ADELAIDE will participate in next week's national draft after successfully seeking an adjournment of the AFL Commission's hearing into the serious salary cap and draft tampering charges it faces, as the league's probe widened to examine a third-party payment to midfield star Patrick Dangerfield.
The club has distanced itself from chief executive Steven Trigg, football manager Phil Harper and his predecessor John Reid, with all four parties engaging separate legal representation for the hearing, which has not yet been rescheduled.
It is believed the AFL has accessed an email written by Harper, in which he indicated that Dangerfield, Kurt Tippett and captain Nathan van Berlo had been steered towards a company owned by a former Adelaide board member, Alan Sheppard.
The company, Alan Sheppard Constructions - part of Adelaide's ''Chairman's Circle'' coterie group - paid each player about $20,000 in 2011.
Fairfax Media understands the AFL has also obtained evidence that the Crows' agreement to trade Tippett to the club of his choice for a minimum second-round draft pick was recorded in the minutes of a board meeting held in August 2011.
The league is also aware of alleged discussions between Trigg, Harper and Adelaide finance manager Grant Rutherford about whether the club had room in its salary cap to cover a small shortfall in the third-party payments for Tippett that it had agreed to underwrite.
The AFL agreed to a request from Adelaide and Harper to postpone the hearing, originally scheduled for Monday, to allow both more time to prepare their submissions.
The deals for Dangerfield, Tippett and van Berlo were lodged with the AFL and approved by the league, and Fairfax Media is not suggesting any wrongdoing by the players, or that Adelaide exceeded its salary-cap allowance.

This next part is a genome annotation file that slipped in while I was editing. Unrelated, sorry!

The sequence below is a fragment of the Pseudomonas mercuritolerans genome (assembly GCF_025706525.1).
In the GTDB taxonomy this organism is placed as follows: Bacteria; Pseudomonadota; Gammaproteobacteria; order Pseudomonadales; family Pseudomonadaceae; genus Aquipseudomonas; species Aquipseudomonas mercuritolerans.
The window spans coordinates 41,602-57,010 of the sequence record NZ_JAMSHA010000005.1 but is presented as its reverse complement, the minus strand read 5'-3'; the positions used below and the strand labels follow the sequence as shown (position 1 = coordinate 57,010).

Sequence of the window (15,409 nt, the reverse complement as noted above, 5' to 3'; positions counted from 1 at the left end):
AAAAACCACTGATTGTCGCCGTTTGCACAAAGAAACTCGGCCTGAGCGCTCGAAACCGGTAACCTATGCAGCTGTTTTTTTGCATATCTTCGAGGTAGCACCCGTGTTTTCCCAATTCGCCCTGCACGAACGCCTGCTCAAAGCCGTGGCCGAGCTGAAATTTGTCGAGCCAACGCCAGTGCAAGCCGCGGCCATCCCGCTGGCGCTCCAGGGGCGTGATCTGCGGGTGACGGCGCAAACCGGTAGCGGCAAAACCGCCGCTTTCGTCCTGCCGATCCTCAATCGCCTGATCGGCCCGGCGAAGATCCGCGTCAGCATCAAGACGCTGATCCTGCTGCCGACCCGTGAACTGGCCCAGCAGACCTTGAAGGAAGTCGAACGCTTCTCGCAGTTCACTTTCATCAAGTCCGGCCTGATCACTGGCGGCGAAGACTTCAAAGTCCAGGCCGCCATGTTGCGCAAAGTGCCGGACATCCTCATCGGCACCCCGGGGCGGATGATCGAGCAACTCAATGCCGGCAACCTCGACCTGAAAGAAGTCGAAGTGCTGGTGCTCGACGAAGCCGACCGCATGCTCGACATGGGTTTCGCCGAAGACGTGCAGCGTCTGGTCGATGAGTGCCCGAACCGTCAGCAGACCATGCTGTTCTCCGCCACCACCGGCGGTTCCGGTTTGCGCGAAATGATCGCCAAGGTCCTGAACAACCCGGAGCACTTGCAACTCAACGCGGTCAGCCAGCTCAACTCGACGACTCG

It is also understood Harper and the players' managers went to considerable effort to ensure the AFL ratified the endorsement deals for the construction company, which also involved work placements.
The question at the heart of the investigation is whether the club actively sought the money for the trio and whether it informed the AFL it had done so, given clubs are not allowed to establish third-party deals for players under the AFL's total player payment rules.
It is not known whether the board was made aware of the Crows' written agreement to trade Tippett to the club of his choice at the end of his contract this year, or a verbal ''gentleman's agreement''.
Trigg has insisted he called Blucher weeks after Reid put the offer to Tippett in writing, along with a list of suggested third parties to contact for payments totalling $200,000 over two years, to void the agreement.
The club sent an airbrushed version of the same letter to Tippett's manager, Peter Blucher, earlier this year, removing references to the third parties as well as a recommendation that the AFL not be informed.
Dangerfield's manager, Paul Connors, told Fairfax Media he considered the deal with the construction company to be fully approved and entirely above board.
There is some confusion among clubs and player managers about the technicalities of what constitutes an independent third party deal, as opposed to an employment agreement with a company.
''Patrick had a 12-month arrangement with Alan Sheppard. This was approved by the AFL. Patrick has had a relationship with Allan since he was 18 years of age and Alan continues to be a friend and mentor,'' Connors said. ''The deal came about from Patrick's relationship with Alan. As far as we're concerned it's completely by the book.''